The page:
Tuesday, 25 January 2011

Yellow-billed loon

Gavia adamsii

Photo by Fredrik Salin (Internet Bird Collection)

Common name:

Order Gaviiformes
Family Gaviidae

They breed in the Arctic, in Russia, Alaska and Canada. They mostly winter at sea, along the coasts of Norway, western Canada and northern Japan, but also sometimes in inland lakes.

This large loon is 76-97 cm long and has a wingspan of 135-160 cm. They weigh 4-6,5 kg.

The yellow-billed loon mostly breeds on freshwater pools, lakes or rivers in the Arctic tundra, showing a preference for deep, clear lakes with stony or sandy substrates where water levels do not fluctuate. they prefer lakes where the water does not completely freeze, which have dependable supplies of fish and which have highly convoluted shorelines and aquatic vegetation providing habitats for fish and sites for nesting and brood rearing. Outside the breeding season the species inhabits inshore waters, fjords with muddy substrates and inlets along sheltered coasts, generally avoiding ice-covered waters.

They mostly eat fish, namely Cottidae, Microgadus proximus and Gadus morhua, as well as crustaceans, molluscs and marine annelids.

Yellow billed loons start nesting in June-July. Both sexes build the nest, a small depression in a mound of plant matter or turf, constructed on dry land near the water edge. The female lays 2 eggs which are incubated by both parents for 27-28 days. Chicks are dry and active within hours of hatching; brooding by both parents occurs in nest for about 3 days, then little on-shore brooding after about 9 days. In some areas, chicks 9-16 days old observed riding on parents back. Adults forage to feed young for up to 45 days.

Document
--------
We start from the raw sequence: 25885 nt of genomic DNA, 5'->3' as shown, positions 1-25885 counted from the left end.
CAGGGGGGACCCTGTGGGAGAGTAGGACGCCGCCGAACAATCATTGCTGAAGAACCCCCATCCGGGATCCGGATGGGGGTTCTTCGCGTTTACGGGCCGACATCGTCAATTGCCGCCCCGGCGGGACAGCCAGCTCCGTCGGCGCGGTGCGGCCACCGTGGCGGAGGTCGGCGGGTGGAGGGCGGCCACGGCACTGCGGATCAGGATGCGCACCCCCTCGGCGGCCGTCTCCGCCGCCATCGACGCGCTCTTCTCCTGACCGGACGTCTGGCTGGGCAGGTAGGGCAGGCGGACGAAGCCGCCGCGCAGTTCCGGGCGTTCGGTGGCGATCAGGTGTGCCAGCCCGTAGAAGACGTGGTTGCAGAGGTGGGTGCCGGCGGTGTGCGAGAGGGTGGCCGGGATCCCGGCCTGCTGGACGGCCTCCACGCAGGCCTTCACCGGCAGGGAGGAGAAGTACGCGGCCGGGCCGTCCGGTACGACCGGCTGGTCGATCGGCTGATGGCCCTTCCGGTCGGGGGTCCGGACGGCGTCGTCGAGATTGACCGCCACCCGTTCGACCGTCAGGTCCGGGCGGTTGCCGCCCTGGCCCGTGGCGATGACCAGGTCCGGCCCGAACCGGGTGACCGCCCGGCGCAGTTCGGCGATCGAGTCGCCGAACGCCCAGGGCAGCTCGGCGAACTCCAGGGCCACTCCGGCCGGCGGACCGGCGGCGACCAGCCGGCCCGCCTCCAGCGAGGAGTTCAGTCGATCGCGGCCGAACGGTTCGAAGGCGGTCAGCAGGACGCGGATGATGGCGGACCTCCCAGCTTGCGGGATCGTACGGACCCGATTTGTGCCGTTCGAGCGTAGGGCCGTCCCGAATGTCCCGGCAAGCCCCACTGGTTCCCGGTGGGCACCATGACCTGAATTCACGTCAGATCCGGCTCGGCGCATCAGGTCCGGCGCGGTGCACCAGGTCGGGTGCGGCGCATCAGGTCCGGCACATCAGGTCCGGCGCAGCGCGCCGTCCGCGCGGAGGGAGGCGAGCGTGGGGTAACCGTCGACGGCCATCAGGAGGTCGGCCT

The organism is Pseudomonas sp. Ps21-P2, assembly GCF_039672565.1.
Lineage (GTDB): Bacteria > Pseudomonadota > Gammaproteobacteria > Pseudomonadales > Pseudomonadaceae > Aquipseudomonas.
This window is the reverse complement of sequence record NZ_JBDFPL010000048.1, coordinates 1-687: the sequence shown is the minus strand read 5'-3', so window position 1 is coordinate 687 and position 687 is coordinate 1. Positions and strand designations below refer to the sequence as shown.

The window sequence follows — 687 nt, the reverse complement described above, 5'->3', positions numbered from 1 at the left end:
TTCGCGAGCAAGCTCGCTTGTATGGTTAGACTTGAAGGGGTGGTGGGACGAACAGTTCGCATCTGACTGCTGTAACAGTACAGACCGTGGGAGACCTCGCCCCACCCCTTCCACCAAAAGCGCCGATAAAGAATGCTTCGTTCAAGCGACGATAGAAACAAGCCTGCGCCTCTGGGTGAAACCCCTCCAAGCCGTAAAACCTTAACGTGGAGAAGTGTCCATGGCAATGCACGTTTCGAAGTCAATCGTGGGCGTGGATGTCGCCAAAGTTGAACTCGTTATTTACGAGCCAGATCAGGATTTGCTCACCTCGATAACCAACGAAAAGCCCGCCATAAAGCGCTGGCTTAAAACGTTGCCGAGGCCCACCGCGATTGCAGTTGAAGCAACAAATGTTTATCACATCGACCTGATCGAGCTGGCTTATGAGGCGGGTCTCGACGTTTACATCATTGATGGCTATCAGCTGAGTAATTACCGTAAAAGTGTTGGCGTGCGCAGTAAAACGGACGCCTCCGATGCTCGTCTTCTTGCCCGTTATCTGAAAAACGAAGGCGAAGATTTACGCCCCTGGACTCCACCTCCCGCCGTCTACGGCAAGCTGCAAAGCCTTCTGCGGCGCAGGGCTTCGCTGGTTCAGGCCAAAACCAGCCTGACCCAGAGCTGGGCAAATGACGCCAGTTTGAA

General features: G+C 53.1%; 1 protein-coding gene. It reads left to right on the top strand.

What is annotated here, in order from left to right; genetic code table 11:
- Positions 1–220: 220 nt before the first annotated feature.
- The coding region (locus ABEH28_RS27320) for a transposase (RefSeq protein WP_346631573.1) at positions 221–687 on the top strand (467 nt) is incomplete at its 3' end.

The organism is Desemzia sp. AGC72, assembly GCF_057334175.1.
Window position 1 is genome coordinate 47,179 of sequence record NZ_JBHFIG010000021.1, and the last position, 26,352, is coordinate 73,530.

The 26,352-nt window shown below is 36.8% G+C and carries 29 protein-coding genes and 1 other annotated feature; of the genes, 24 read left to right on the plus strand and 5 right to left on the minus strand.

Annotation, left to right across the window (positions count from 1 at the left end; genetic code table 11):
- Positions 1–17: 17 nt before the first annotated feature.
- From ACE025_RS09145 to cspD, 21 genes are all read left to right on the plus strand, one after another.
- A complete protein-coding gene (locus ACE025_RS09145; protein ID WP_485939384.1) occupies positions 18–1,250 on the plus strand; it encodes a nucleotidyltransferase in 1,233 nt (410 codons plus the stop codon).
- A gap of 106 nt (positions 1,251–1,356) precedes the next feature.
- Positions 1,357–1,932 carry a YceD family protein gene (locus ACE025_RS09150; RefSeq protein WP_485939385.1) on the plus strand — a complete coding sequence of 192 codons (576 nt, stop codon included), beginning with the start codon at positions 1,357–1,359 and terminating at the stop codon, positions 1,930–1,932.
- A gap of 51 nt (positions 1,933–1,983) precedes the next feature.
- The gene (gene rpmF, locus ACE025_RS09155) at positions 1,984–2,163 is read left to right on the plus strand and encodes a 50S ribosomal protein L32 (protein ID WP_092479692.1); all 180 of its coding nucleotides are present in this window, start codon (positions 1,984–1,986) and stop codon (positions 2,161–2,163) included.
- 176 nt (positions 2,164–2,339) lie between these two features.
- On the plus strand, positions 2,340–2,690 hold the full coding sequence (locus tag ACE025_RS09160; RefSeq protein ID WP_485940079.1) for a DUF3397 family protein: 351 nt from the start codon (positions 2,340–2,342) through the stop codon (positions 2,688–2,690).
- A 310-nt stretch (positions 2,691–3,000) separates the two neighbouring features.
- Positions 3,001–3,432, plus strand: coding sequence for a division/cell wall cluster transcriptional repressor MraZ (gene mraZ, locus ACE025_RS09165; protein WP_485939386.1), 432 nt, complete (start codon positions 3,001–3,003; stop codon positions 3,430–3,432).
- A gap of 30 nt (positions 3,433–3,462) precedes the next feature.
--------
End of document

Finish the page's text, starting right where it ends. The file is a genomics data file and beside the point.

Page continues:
IUCN status - NT (Near-Threatened)
Although they have a very large breeding range, the population is currently estimated at just 16.000-32.000 individuals, and is suspected to be undergoing a moderately rapid population decline owing to unsustainable subsistence harvest. This species is also vulnerable to oil spills in both its breeding and wintering ranges, and may be threatened by oil development activities on its Alaskan breeding grounds. These threats are exacerbated by a low reproductive rate and very specific breeding habitat requirements.

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